Loons of Mount Desert Island, Maine

Common Loon and chick, taken by Nancy Brown, Maine, summer of 2014

For me, summer normally means traveling to Maine to see family, friends and nature! Growing up, one of my most favorite birds to hear and see was the Common Loon. The sound of a Common Loon can instantly transport me to a lake in Maine. Although I won’t be visiting Maine this summer, I surely enjoyed this video, created by the Laman Family during the pandemic summer of 2020 and published by the Cornell Lab of Ornithology, about Common Loon families of Mount Desert Island, Maine.

Experience a loon hatchling take to the water for the first time (@1:55), an adult male yodel (@2:35) and loon parents feeding their young (@5:23). While I won’t see the Common Loon this summer, I look forward to our winter here on Seabrook Island, SC, where I can often see them in the ocean just off the shore of our beach.

Learn more about the Common Loon here: https://www.allaboutbirds.org/guide/Common_Loon/overview

Submitted by: Nancy Brown

“Discovery on Deveaux Bank!” – SIB’s July The Seabrooker

In case you don’t receive it, or haven’t had a chance to read it yet, we hope you will enjoy The Seabrooker’s July 2021 page 14. Seabrook Island Birders (SIB) contributed a full page. The story this month:

  • Enormous Whimbrel Flock Discovered on Deveaux Bank!Learn about the the incredible discovery of nearly 20,000 migrating shorebirds on this beautiful estuarine island seen off the coast of Seabrook Island.

Thanks to Judy Morr and Joleen Ardaiolo for editing the SCDNR press release published on June 15, 2021, and to photographer Ed Konrad for sharing his photos of Whimbrel taken on Seabrook Island and serving as our graphic designer of the page.

If you have not yet watched the video about this spectacle produced by the Cornell Lab of Ornithology, take ten minutes to watch it now!

And don’t forget, to learn more about SIB’s Shorebird Steward Program, open up this QR code (this Quick Response code is a bar code which will open a webpage when a phone camera is focused on it.)

Free Webinar featuring Scientific Illustrator Liz Clayton Fuller

Photo by Liz Clayton Fuller
In the Studio with Scientific Illustrator Liz Clayton Fuller
July 9, 12:00–1:00 p.m. Eastern 

Join a virtual visit to the studio of Liz Clayton Fuller, a friend of the Cornell Lab of Ornithology and a professional artist. Liz is known for her ornithological illustrations along with her sketchbook-style studies of bird species. Spend an hour with Liz as she works in her sketchbook and talks about her process—from concept, to sketch, and finally to painted work. This free webinar features audience Q&A. Whether you’re simply curious about the artistic process, a fan of Liz’s work, or a master artist yourself, sit back and enjoy watching how Liz works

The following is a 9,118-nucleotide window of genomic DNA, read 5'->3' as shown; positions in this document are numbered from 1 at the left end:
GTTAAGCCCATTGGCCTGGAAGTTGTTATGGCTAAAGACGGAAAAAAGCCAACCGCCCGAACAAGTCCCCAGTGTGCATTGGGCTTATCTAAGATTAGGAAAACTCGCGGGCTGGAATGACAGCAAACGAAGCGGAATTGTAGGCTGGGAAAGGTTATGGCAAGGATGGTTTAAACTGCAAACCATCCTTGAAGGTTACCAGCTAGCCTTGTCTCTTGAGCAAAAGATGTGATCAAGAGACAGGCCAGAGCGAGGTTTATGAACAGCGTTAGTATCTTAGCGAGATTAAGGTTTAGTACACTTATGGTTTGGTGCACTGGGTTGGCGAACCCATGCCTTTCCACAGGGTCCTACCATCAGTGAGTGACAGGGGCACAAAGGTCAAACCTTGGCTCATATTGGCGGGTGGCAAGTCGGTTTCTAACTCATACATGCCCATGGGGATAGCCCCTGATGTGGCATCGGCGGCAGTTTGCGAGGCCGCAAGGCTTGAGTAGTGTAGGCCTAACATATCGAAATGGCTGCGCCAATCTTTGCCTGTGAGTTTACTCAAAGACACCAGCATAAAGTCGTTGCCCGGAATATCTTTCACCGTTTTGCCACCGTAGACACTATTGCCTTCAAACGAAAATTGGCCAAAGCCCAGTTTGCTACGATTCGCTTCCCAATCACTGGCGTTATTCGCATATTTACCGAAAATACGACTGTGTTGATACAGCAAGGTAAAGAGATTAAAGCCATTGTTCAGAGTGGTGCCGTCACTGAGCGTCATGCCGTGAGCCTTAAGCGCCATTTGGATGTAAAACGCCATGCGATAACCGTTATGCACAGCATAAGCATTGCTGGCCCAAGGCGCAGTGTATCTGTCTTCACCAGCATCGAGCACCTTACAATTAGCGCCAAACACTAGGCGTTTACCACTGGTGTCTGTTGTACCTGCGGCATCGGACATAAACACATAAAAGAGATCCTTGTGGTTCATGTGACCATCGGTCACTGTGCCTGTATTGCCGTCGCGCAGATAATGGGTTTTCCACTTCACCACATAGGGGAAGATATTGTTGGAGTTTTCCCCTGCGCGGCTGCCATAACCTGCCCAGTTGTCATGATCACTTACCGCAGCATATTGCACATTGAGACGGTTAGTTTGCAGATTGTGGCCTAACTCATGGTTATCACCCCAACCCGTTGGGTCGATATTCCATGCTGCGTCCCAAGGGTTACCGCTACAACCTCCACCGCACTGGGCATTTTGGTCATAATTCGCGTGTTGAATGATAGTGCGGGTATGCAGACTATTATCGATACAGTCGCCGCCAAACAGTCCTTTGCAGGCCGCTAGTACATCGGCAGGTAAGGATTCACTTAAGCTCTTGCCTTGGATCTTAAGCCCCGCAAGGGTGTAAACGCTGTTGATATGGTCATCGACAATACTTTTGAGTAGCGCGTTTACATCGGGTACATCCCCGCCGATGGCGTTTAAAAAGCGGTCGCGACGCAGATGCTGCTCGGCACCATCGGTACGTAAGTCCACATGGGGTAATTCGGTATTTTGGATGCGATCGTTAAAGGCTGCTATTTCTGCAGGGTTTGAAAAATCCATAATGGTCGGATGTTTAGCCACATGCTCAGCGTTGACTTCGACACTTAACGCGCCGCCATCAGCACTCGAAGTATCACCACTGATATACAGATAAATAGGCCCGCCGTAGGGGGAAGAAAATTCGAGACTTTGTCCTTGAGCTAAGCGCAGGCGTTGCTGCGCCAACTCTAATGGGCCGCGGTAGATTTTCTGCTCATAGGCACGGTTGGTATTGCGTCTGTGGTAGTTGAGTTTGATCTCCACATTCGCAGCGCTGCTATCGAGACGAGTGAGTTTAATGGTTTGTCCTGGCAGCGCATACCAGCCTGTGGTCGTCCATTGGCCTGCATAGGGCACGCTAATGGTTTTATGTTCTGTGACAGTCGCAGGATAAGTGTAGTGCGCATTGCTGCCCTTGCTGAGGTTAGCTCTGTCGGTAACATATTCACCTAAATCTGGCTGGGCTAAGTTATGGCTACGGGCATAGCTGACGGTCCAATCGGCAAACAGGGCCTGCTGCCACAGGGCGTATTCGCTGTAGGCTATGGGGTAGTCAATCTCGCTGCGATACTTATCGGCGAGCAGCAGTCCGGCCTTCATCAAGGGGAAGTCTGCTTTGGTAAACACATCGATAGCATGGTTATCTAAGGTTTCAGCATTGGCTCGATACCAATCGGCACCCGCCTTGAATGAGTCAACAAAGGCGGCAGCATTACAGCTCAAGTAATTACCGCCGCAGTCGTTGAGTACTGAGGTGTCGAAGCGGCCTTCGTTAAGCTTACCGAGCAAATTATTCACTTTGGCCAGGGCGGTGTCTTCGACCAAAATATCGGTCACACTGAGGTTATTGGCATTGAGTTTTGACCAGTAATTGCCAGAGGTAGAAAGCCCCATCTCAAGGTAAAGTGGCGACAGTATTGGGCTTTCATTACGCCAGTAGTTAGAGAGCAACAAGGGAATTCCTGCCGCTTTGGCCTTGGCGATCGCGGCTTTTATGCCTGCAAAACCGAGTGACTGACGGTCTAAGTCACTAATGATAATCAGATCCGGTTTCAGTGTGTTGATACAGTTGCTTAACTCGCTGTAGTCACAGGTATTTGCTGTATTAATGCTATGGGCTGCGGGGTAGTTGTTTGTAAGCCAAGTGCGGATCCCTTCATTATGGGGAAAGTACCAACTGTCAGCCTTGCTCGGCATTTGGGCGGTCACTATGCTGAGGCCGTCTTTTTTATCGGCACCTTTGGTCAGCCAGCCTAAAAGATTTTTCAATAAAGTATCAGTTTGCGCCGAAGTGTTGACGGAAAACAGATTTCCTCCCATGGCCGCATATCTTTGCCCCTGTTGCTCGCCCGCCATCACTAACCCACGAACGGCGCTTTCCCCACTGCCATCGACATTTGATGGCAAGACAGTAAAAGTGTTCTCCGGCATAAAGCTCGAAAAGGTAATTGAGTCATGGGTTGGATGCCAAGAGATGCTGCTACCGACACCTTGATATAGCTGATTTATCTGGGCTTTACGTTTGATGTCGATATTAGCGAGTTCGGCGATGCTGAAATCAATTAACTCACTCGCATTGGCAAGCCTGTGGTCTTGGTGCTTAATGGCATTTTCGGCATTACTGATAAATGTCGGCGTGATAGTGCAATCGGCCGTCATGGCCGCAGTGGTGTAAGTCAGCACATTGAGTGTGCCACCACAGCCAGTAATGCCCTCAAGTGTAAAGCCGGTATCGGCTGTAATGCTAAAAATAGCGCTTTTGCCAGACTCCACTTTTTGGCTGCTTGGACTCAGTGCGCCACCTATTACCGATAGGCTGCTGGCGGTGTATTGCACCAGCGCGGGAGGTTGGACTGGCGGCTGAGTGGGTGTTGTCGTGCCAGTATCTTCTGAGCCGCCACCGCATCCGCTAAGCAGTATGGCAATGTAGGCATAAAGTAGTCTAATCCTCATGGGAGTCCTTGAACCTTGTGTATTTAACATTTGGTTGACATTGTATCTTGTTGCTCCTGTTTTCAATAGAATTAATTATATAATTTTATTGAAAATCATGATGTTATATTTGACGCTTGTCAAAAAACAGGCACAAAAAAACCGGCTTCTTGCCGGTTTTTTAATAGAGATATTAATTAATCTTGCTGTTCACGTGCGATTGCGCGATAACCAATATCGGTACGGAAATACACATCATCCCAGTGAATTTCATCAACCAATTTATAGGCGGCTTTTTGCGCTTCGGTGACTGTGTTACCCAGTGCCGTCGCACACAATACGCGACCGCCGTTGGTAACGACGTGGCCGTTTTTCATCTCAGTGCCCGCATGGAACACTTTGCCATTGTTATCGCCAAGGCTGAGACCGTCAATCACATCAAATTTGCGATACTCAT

Register For Virtual Studio Session

“Oh, Baby!” – SIB’s June The Seabrooker

In case you don’t receive it, or haven’t had a chance to read it yet, we hope you will enjoy The Seabrooker’s June 2021 page 14. Seabrook Island Birders (SIB) contributed a full page. The stories this month feature:

  • Oh, Baby! Birds you can expect to see nesting on Seabrook Island this Spring.
  • Deveaux Bank – Seabrook’s Wondrous Neighbor!Learn about the beautiful estuarine island seen off the coast of Seabrook Island.

Thanks to authors Aija Konrad & Judy Morr along with photographer Ed Konrad for their contributions this month. Ed also serves as our graphic designer!

And don’t forget, to learn more about SIB’s Shorebird Steward Program, open up this QR code (this Quick Response code is a bar code which will open a webpage when a phone camera is focused on it.)

SIB’s June Movie Matinee

Movie Matinees

Movie Matinee | The Spinal Column

As we continue to social distance, Seabrook Island Birders (SIB) has scheduled a “Virtual Movie Matinee” series using Zoom on the second Tuesday of each month.

If you would like to join us for a Seabrook Island Birder’s “Virtual Movie Matinees” you must REGISTER to attend. Then we will email you the Zoom link the day prior to the event. We will open each event with introductions and a little social time, watch the  show together (generally an hour), and finish with a short discussion to get your feedback and answer questions. Sign up  then plan to get comfy in your favorite chair with snacks and beverages of your choice to enjoy our gathering!

June Movie – Register Here

Tuesday June 8, 2021 at 4:00 – 5:00 pm
Big Birds Can’t Fly

Big Birds Can't Fly | School Library JournalIt may seem strange that among the more than 10,000 bird species in the world today is a group that literally cannot fly or sing, and whose wings are more fluff than feather. These are the ratites: the ostrich, emu, rhea, kiwi and cassowary. How and why these birds abandoned flight has puzzled scientists since Darwin’s time, but DNA and dedicated research are helping to solve these mysteries.

You are invited to a Zoom meeting.
When: Jun 8, 2021 04:00 PM Eastern Time (US and Canada)

Register in advance for this meeting:
https://us02web.zoom.us/meeting/register/tZAocuusqjwsG9N1kg2Dn0TQArH1Qe8NTVX9

After registering, you will receive a confirmation email containing information about joining the meeting.

Watch the trailer here.

 
Tuesday July 13, 2021 4:00 – 5:00 pm – David Allen Sibley, “What It’s Like to Be a Bird”

Listen to “How Do We Know that Birds are in Trouble?”

Bring Birds Back is here! Listen to the series premiere on BirdNote’s website or through your favorite podcast app.

Bring Birds Back is BirdNote’s new podcast about the joy of birds and the ways that humans can help them through simple, everyday actions. In the inaugural episode, host Tenijah Hamilton gets to know biostatistician Dr. Adam Smith, coauthor of the study that found we’ve lost 3 billion birds in North America since 1970. The good news? There are lots of ways to help.

Look at The Seabrooker’s May “Centerfold?”